All employee entitlements that are due and payable must be paid.
Of course, these criteria are subject to change until the legislation has been passed.
Not all small businesses will be able to access the process immediately on 1 January 2021. During the transition as small business restructuring practitioners are registered and businesses adapt to the new process, an eligible small business will need to declare its intention to access the new regime. Once the declaration is made, the business is able to continue accessing the temporary relief for a maximum period of 3 months, which includes the relief for directors from personal liability for insolvent trading for debts incurred from 1 January 2021.
It is understood that the ability for a business to declare its intention to access the new regime will be available until 31 March 2021. It is not understood whether the temporary insolvency relief is accessible to businesses who make declarations retrospectively i.e. if a business makes the declaration to its creditors on 4 March 2021, whether the temporary insolvency relief is available to them for the period 1 January 2021 to 31 March 2021, or only for the period 4 March 2020 to 4 June 2020 (being a maximum of three months).
Director liability for insolvent trading
A director has a duty to prevent its company from trading while insolvent. This duty is detailed in s.588G of the Corporations Act 2001 (Cth).
If a person is a director at the time the company incurs the debt and the company is insolvent at that time or becomes insolvent by incurring the debt and there are reasonable grounds for suspecting that the company is insolvent or would become insolvent, then the person commits the offence of trading while insolvent.
With the arrival of the global pandemic came uncertainty across almost every industry and business. While directors still have the traditional safe harbour protection available to them, given the drastic impact that COVID-19 had, in March 2020 the government announced a temporary defence against insolvent trading.
This legislation defence provides that s 588G does not apply to a person and a debt incurred by a company if the debt is incurred:
in the ordinary course of the company’s business; and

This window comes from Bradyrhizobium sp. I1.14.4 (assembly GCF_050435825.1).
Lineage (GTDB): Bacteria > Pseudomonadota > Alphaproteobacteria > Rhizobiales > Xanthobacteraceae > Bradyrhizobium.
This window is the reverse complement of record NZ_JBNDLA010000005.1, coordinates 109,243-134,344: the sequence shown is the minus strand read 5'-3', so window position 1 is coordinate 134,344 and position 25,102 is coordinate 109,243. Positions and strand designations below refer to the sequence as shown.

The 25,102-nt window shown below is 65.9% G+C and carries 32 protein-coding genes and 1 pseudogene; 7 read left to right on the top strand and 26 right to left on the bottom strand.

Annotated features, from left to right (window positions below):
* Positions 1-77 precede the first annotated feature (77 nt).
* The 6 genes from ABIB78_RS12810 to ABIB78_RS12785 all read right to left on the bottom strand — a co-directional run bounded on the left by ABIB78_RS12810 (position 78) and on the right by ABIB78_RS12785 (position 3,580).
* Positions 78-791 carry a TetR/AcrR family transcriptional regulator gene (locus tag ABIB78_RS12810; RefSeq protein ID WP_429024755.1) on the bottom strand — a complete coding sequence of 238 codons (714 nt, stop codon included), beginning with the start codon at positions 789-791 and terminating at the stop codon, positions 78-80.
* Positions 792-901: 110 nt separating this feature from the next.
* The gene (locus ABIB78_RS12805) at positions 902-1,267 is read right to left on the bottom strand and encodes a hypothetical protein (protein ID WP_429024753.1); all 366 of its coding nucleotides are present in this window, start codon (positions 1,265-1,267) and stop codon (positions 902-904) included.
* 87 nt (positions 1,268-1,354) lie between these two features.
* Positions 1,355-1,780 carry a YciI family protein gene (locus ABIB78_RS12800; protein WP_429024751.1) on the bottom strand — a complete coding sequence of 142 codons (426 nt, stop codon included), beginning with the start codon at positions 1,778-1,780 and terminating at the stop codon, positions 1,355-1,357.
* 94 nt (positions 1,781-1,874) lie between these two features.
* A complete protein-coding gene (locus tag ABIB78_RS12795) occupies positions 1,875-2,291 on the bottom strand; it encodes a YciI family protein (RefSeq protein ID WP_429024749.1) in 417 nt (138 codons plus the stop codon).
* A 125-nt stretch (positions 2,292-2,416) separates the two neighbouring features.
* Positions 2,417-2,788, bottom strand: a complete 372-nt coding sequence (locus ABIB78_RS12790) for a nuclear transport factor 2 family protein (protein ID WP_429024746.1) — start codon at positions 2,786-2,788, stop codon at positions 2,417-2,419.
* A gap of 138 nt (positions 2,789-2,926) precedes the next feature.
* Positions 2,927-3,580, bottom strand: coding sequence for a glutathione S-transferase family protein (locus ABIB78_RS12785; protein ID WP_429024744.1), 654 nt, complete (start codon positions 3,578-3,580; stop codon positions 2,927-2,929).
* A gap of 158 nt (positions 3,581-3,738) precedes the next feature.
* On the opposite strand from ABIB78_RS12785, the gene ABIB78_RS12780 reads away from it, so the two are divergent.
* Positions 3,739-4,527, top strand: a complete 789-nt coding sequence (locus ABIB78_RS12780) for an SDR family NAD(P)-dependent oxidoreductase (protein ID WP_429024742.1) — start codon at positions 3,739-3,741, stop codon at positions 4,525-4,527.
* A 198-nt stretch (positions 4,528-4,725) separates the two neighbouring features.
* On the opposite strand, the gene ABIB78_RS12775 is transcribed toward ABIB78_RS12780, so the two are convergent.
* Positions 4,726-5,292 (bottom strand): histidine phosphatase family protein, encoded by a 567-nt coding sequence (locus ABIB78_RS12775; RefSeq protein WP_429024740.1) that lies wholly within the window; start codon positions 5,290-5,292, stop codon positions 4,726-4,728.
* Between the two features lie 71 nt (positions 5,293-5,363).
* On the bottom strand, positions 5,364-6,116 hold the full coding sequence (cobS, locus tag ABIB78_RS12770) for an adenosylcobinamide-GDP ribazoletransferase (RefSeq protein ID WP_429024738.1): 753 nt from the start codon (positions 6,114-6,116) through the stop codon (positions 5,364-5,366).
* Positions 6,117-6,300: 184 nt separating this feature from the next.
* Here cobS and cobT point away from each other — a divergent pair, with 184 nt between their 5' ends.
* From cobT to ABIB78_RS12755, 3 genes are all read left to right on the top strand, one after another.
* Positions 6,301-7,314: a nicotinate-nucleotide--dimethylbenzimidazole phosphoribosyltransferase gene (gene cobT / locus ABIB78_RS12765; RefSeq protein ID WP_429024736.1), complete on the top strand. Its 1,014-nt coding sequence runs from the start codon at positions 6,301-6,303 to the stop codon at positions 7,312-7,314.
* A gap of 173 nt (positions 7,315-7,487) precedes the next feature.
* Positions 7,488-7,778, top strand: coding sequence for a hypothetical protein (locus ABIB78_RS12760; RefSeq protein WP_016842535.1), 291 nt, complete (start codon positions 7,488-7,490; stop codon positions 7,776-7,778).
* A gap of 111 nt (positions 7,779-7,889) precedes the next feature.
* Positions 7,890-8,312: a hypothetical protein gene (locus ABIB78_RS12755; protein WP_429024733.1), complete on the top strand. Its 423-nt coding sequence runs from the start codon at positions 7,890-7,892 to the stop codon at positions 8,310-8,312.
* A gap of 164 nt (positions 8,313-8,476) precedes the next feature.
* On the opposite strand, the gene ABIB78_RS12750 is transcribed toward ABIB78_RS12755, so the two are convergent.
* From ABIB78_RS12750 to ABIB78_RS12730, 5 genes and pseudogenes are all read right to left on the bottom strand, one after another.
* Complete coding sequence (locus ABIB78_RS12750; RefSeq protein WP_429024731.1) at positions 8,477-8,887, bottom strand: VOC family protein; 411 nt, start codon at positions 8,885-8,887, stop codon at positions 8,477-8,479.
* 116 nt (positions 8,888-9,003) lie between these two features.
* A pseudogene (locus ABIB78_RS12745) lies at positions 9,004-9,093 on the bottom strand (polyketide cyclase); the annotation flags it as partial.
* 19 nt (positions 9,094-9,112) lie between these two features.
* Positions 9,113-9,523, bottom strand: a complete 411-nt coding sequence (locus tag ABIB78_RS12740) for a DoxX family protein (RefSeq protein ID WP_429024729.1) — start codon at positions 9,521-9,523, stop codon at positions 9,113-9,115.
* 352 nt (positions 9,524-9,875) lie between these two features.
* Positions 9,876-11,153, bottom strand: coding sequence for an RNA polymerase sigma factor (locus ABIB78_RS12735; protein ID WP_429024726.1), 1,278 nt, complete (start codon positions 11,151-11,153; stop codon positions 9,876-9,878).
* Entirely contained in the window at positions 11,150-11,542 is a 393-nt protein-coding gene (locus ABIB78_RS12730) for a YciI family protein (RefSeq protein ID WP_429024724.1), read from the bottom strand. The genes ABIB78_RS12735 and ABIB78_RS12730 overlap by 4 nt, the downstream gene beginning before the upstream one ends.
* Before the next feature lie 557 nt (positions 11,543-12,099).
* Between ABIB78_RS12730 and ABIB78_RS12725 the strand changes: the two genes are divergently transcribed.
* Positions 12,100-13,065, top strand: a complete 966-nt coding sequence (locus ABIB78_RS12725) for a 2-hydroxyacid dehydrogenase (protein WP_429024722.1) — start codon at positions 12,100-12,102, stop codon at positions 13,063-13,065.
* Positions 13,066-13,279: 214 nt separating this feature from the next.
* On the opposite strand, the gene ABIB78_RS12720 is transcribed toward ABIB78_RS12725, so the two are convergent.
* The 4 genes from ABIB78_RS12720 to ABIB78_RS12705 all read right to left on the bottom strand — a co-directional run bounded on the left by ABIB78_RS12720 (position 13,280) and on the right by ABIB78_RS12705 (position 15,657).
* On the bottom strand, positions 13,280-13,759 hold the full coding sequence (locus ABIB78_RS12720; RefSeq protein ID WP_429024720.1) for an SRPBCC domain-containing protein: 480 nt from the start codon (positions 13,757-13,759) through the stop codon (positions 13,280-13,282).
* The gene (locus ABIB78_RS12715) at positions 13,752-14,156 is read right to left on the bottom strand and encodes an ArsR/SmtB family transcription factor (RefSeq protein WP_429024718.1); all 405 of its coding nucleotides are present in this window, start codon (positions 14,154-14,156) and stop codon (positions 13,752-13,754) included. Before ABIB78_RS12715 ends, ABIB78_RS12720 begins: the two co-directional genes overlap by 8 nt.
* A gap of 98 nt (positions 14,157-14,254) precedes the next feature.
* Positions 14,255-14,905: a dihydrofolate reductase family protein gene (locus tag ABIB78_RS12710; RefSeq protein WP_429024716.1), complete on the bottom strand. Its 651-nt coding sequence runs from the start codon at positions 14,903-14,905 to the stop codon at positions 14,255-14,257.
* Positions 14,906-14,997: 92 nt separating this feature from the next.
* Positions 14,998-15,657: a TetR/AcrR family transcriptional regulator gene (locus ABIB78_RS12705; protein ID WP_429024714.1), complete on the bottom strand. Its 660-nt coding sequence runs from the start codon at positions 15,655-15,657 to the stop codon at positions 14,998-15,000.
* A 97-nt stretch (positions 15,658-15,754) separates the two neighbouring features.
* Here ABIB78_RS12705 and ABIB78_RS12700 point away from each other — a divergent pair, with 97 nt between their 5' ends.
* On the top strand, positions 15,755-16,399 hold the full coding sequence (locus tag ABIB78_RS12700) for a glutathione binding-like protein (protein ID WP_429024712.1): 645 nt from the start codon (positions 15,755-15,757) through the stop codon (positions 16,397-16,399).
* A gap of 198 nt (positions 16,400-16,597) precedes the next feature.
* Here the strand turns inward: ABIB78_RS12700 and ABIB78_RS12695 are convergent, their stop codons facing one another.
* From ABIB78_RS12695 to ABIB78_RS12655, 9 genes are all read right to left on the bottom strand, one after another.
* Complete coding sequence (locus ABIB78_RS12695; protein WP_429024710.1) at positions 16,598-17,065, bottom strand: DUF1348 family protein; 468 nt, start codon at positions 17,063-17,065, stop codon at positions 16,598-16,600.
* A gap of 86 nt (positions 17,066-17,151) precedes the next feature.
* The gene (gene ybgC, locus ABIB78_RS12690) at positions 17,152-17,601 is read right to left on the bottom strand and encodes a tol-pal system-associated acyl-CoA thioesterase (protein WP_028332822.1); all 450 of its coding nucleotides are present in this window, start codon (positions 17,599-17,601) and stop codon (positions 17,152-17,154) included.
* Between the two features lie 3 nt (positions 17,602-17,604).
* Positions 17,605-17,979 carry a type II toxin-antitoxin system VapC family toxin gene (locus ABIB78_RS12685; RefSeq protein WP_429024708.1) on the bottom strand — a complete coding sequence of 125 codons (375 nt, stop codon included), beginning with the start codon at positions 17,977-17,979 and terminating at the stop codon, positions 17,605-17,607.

during a period of at least six months from 25 March 2020 to 31 December 2020.
This legislative change gives directors protection against all debts incurred in the ordinary course of business during the period of COVID-19 uncertainty. Debts incurred in the ordinary course of the company’s business include loans taken out to move a business online or to pay employees. If the debt is not incurred in the ordinary course of the company’s business, directors will need to rely upon the traditional safe harbor regime and take the steps necessary to protect themselves and the company under the original regime.
The debts incurred by a company that fit these requirements are still due and payable by the company in the normal way. This means that the director is only protected by the temporary defence to insolvent trading if the debts have been repaid by 1 January 2020, a plan to repay the debts has been established by 1 January 2020 or, if the company cannot pay its debts, the company is put into administration or liquidation prior to 31 December 2020.
All companies, and their directors, who have traded during the COVID-19 period in reliance on the protections are encouraged to urgently consider the application of this risk to their circumstances and take advice.
The matters that directors now need to consider to properly understand their position and consequences are complicated and in some respects opaque. The interaction between the obligations and possible actions contained in the patchwork of legislation is in many cases unknown.
Somewhat unfairly, the position seems to be that directors must take into account now the effect of changes proposed from 1 January 2021, without the benefit of knowing all of the detail of what those changes will actually be.
A director of a company struggling with solvency right now, will need to consider:
The company’s financial position and how best to manage that.
Their own exposure for insolvent trading in the period up to 31 December 2020.
The likelihood of the company maintaining financial viability into 2021.
The merit of a voluntary administration, liquidation or safe harbor regime now, before 31 December 2020, in order to gain protection from personal liability for insolvent trading for debts incurred in that period.
The possibility that the new small business regime will provide an ability to restructure so that all of the debts of the company (including pre-31 December 2020) are dealt with, thereby managing any personal exposure for the pre-31 December 2020 period.
The possibility that despite action taken by the company in 2021 under the small business regime, debts pre-dating 31 December 2020 remain unpaid in a liquidation event, giving rise to potential personal exposure for insolvent trading in any event.
Our insolvency and restructuring team can help…reach out to the team at Bartier Perry for tailored advice and assistance.
Note: This publication has been prepared from the initial information provided by the Federal Government of Australia as at the date of publication and may be subject to change following the passing legislation to give effect to the Small Business Insolvency regime.
 This article should not be used in substitution for legal advice that is specific to your business and circumstances. We encourage everyone to consider seeking proper legal advice as soon as possible to ensure they are prepared for the new regime or properly set up to use the traditional regime.
 On 17 November 2020, Treasury released an Exposure Draft of the Corporations Amendment (Corporate Insolvency Reforms) Regulations 2020 (Draft Regulations) and Insolvency Practice Rules (Corporations) Amendment (Corporate Insolvency Reforms) Rules 2020 which provides the first real insight into how the new small business restructuring process is intended to work in practice.
Authors: Gavin Stuart and Emma Boyce